The Bioconjugate Chemistry Lecturship recognizes an outstanding researcher for important recent advances in interfacing synthetic and biological systems.
The Bioconjugate Chemistry Lectureship award consists of a $3000 prize, a plaque, registration and $1500 maximum travel allowance to attend the Fall ACS National Meeting for the award presentation and to give a lecture at the “Bioconjugate Chemistry Lectureship and Award Symposium.” The winner is also expected to submit a review or topical review to Bioconjugate Chemistry, which will be subjected to peer review.
This award was established by Bioconjugate Chemistry in 2016. Bioconjugate Chemistry is a peer reviewed journal published by the American Chemical Society. In 2016 and 2017, the award was managed through the ACS Division of Colloid and Surface Chemistry.
The award is granted to emerging or established researchers, and nominations are welcome from all sectors of industry, government and academia.
Nominations are to be submitted to Vincent M. Rotello through a web form that will be advertised on the homepage. The application deadline is February 28th, but subject to change.
The nomination should be submitted as a single pdf file consisting of the following items: (1) a nomination letter that succinctly describes the impact of the individual’s research accomplishments, (2) a second letter from another individual who is familiar with the nominees works, (3) a five-page CV that should include: education, appointments, honors & awards, and a list of up to 25 relevant publications and (4) a tentative lecture title and abstract (300 words or less).
The selection will be made by a four-member committee consisting of three individuals selected by the Editor-in-Chief of Bioconjugate Chemistry and two selected by the Chair of the PMSE Division.
2020 Award Winner: Professor Chunying Chen
National Center for Nanoscience and Technology (NCNST) of China
Bioconjugate Chemistry and the ACS Division of Polymeric Materials Science and Engineering (PMSE) are proud to announce that Dr. Chunying Chen is the winner of the 2021 Bioconjugate Chemistry Lectureship Award. This award recognizes the contributions of an individual who has made a major impact working at the interface between the biological and human-made worlds.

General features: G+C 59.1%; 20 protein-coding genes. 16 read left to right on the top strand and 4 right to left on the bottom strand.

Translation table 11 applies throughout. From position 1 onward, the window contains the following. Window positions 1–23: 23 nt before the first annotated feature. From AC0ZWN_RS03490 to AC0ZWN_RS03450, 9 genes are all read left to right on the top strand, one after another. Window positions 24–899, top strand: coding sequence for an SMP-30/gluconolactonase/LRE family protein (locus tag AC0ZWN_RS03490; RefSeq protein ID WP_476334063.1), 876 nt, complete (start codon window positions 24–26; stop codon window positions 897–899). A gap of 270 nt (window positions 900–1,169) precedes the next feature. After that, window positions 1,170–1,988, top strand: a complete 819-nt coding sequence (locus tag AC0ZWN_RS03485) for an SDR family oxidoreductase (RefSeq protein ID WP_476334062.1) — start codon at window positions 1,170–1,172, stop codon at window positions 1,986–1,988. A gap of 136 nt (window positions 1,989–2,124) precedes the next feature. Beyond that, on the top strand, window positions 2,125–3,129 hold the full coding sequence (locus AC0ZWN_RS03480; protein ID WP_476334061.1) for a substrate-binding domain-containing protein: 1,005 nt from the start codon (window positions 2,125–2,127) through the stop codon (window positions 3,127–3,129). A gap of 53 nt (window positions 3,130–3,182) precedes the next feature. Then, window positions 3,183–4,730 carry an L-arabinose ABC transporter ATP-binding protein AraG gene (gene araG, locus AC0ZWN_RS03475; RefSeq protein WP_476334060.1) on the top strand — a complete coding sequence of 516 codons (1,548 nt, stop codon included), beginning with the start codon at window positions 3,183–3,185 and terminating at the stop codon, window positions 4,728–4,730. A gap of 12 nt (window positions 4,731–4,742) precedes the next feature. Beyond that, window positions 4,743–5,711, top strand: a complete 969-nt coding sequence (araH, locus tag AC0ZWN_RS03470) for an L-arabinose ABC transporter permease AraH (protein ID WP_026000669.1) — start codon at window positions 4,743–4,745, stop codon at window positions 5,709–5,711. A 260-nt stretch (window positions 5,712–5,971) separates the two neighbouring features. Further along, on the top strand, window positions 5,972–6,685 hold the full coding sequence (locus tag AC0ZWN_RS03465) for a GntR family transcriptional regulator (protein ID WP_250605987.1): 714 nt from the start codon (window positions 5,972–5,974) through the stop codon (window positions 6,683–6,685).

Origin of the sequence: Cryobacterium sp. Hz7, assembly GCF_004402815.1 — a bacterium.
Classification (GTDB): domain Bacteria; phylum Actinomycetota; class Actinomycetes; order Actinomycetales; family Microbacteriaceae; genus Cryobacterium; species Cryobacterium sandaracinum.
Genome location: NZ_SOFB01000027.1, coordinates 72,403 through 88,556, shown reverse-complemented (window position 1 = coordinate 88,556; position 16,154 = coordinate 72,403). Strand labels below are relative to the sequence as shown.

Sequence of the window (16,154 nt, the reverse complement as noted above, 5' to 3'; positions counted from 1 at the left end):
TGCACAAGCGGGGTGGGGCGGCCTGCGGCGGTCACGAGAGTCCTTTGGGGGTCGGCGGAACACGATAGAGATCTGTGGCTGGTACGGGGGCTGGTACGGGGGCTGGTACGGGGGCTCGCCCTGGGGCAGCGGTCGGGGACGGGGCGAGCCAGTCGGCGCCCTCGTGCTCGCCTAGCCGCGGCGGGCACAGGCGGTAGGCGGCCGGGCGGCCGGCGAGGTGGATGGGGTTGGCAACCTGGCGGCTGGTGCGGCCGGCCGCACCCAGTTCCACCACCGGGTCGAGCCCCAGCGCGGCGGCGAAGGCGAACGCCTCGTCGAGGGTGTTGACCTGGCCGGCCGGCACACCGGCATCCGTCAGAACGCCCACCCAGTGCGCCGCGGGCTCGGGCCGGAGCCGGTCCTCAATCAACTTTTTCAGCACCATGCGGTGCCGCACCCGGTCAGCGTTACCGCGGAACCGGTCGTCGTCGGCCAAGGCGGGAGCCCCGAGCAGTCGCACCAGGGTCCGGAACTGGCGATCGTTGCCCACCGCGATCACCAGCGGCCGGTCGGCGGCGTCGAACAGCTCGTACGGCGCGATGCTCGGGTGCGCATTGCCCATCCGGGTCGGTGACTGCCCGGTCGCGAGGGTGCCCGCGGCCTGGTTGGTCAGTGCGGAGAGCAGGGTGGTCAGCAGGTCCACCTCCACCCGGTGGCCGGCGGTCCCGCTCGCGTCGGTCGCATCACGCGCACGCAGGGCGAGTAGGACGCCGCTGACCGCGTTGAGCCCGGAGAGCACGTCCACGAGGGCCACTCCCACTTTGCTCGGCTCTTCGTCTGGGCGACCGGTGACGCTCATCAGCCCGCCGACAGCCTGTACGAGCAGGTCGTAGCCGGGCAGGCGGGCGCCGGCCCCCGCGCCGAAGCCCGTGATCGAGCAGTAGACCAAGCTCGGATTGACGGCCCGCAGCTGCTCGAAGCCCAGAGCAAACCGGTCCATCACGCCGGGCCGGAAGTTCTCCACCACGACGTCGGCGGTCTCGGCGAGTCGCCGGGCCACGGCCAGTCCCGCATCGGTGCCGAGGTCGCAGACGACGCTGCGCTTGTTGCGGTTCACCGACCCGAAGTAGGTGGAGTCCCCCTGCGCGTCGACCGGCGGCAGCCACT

Chunying Chen received her Bachelor’s degree in Chemistry in 1991 and obtained her Ph.D. in Biomedical Engineering from Huazhong University of Science and Technology of China in 1996. She worked as a postdoctoral research fellow at the CAS Key Laboratory of Nuclear Analytical Techniques, Institute of High Energy Physics of Chinese Academy of Sciences from 1996 to 1998. She has been the Professor and a Group Leader of the National Center for Nanoscience and Technology of China since 2006. She was elected as a General Secretary of the Asian Society of Toxicology in 2018. She is also a fellow of the American Institute for Medical and Biological Engineering, starting in 2021, and the Royal Society of Chemistry in 2016.
Dr. Chen is one of the earliest researchers worldwide in nano-bioanalysis, nanosafety, and biomedical applications. She has made a pioneering contribution and wide collaboration in fundamental research, focusing on the nano-bio interface for understanding the biomedical activities of nanomaterials and developing a new strategy to enhance nanomaterial-mediated theranostic applications, like malignant tumors and vaccine nanoadjuvants. She was recognized on the Clarivate™ Highly Cited Researchers list for the field of Pharmacology and Toxicology in 2014, 2017, and 2018. She has published six books and has been granted over 30 patents.
The Bioconjugate Chemistry Lectureship Award is presented annually to recognize outstanding researchers for important recent advances in interfacing synthetic and biological systems. Dr. Chunying Chen will join a prestigious class of past recipients, including Jason S. Lewis, Heather D. Maynard, Wolfgang J. Parak, Matthew B. Francis, and Xiaoyuan Chen.
Including Lectureship Reviews
2021 Chunying Chen, National Center for Nanoscience and Technology (NCNST) of China
2020 Jason Lewis, Memorial Sloan Kettering Cancer Center
2019 Heather Maynard, University of California, Los Angeles
2018 Wolfgang J. Parak, University of Hamburg
2017 Matthew Francis, University of California, Berkeley
2016 Xiaoyuan (Shawn) Chen, National Institute of Biomedical Imaging and Bioengineering, NIH
Topical review: Amphiphilic-Polymer-Guided Plasmonic Assemblies and Their Biomedical Applications